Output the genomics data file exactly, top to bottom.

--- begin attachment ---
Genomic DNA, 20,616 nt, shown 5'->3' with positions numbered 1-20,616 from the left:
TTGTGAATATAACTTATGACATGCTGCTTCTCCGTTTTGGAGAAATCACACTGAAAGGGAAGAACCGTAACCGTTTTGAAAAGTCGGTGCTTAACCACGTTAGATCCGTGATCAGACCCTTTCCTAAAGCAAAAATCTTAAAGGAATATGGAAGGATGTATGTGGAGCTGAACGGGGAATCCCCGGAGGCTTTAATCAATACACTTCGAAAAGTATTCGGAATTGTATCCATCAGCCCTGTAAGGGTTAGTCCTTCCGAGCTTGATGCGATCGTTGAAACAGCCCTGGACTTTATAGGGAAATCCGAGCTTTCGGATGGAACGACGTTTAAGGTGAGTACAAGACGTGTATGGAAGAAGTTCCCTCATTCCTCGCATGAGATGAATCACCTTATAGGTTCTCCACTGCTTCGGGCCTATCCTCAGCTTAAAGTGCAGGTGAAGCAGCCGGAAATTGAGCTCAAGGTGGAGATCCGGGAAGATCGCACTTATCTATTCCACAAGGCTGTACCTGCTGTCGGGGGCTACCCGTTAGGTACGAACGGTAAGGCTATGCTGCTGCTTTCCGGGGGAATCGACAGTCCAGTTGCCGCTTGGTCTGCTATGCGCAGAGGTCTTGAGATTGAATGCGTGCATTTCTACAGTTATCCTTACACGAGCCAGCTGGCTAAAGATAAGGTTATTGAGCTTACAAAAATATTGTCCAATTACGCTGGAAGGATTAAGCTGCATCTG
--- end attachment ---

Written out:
Genomic DNA, 20,616 nt, shown 5'->3' with positions numbered 1-20,616 from the left:
TTGTGAATATAACTTATGACATGCTGCTTCTCCGTTTTGGAGAAATCACACTGAAAGGGAAGAACCGTAACCGTTTTGAAAAGTCGGTGCTTAACCACGTTAGATCCGTGATCAGACCCTTTCCTAAAGCAAAAATCTTAAAGGAATATGGAAGGATGTATGTGGAGCTGAACGGGGAATCCCCGGAGGCTTTAATCAATACACTTCGAAAAGTATTCGGAATTGTATCCATCAGCCCTGTAAGGGTTAGTCCTTCCGAGCTTGATGCGATCGTTGAAACAGCCCTGGACTTTATAGGGAAATCCGAGCTTTCGGATGGAACGACGTTTAAGGTGAGTACAAGACGTGTATGGAAGAAGTTCCCTCATTCCTCGCATGAGATGAATCACCTTATAGGTTCTCCACTGCTTCGGGCCTATCCTCAGCTTAAAGTGCAGGTGAAGCAGCCGGAAATTGAGCTCAAGGTGGAGATCCGGGAAGATCGCACTTATCTATTCCACAAGGCTGTACCTGCTGTCGGGGGCTACCCGTTAGGTACGAACGGTAAGGCTATGCTGCTGCTTTCCGGGGGAATCGACAGTCCAGTTGCCGCTTGGTCTGCTATGCGCAGAGGTCTTGAGATTGAATGCGTGCATTTCTACAGTTATCCTTACACGAGCCAGCTGGCTAAAGATAAGGTTATTGAGCTTACAAAAATATTGTCCAATTACGCTGGAAGGATTAAGCTGCATCTG